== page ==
Delayed Counting

The decision whether to proceed with counting of ballots was decided on center by a center basis, with no single schedule or procedure adhered to throughout the country. While counting was underway shortly after the closing of polls in some areas, in others it was postponed until the next day. FEFA’s observers reported that in 243 polling centers in 25 provinces the counting process did not go ahead in accordance with the procedure and schedule set out by the IEC. Delayed counting raised ballot tampering fears among observers and candidates, as ballot boxes were stored overnight unauthorized locations in many cases.

Conclusion and Recommendations

Taking the aforementioned issues into account, FEFA has serious concerns about the quality of the elections. As tallying begins and the Electoral Complaints Commission (ECC) begins to consider Election Day complaints, FEFA makes the following recommendations.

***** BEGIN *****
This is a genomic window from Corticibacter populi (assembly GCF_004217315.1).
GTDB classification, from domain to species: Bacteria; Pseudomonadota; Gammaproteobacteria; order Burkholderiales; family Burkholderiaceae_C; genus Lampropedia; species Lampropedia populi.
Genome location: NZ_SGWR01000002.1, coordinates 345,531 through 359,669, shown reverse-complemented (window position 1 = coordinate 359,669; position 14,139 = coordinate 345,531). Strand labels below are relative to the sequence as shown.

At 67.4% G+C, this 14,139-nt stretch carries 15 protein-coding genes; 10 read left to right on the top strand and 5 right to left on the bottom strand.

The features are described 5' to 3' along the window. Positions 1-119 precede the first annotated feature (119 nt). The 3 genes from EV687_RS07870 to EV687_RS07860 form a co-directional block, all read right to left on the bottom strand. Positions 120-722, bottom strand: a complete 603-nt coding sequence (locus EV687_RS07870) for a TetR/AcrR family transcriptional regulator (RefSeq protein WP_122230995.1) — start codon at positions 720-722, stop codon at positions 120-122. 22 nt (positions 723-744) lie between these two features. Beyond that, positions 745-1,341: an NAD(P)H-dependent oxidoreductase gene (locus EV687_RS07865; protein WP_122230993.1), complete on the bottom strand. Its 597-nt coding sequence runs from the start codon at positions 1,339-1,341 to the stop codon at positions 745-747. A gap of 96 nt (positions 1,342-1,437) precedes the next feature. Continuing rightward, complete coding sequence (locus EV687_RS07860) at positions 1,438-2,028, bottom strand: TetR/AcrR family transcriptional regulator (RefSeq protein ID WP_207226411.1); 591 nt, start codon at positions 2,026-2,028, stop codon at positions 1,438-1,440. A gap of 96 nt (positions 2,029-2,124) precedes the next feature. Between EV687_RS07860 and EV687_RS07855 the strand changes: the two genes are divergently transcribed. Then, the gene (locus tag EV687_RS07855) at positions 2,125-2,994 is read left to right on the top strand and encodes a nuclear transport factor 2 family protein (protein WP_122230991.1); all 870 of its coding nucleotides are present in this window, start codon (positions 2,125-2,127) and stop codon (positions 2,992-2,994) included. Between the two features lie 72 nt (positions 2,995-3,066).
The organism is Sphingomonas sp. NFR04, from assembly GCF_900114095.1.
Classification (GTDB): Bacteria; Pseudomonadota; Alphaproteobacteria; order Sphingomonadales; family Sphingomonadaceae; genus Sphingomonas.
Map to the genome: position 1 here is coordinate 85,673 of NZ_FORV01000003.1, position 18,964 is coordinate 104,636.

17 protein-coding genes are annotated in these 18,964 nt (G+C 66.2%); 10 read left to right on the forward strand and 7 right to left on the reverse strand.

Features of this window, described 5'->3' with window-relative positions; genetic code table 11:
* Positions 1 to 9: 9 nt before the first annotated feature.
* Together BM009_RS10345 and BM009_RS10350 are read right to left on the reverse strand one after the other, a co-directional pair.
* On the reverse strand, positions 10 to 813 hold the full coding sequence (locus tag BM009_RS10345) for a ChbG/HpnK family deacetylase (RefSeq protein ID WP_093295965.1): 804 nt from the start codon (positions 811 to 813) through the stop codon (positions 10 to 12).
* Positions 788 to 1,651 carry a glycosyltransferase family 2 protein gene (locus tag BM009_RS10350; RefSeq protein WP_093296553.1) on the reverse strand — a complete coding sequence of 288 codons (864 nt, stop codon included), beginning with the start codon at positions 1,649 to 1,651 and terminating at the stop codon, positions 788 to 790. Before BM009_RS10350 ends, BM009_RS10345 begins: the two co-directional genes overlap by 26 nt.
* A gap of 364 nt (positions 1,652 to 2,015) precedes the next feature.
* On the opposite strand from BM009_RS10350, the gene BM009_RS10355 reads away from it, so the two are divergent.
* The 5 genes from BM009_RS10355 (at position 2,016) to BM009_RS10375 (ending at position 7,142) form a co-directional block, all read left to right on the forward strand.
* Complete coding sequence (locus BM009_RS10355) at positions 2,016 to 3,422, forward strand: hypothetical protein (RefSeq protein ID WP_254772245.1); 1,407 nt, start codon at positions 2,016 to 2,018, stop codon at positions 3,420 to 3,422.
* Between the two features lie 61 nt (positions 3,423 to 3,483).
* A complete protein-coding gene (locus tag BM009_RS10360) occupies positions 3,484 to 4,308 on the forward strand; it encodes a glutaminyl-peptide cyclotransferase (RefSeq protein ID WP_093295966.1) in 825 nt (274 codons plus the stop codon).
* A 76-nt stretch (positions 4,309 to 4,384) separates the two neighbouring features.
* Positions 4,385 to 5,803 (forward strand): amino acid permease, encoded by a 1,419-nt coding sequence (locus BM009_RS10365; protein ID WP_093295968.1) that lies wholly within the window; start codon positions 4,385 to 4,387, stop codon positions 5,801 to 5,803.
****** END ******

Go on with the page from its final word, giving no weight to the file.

· FEFA calls on all state institutions, especially the president, to support the impartial and independent operation of the ECC as it identifies and investigates fraud cases and adjudicates complaints.

· FEFA requests the ECC to refer serious fraud, intimidation and violence cases to the proper judicial authorities so those involved in illegal and violent acts are held accountable.

· FEFA urges the ECC to carry out investigations transparently and resist political pressure to expedite complaints adjudication process.

· FEFA calls on the IEC to fully cooperate with the ECC in investigations of fraud and coercion and to resist political pressure to announce the final results early without full verification of legitimate votes.

· FEFA calls on the international community to denounce identified acts of fraud, regardless of their perpetrator, and provide technical assistance to the ECC and IEC in verifying the results of the elections and carrying out investigations.

Written by namfrel

September 21, 2010 at 9:46 am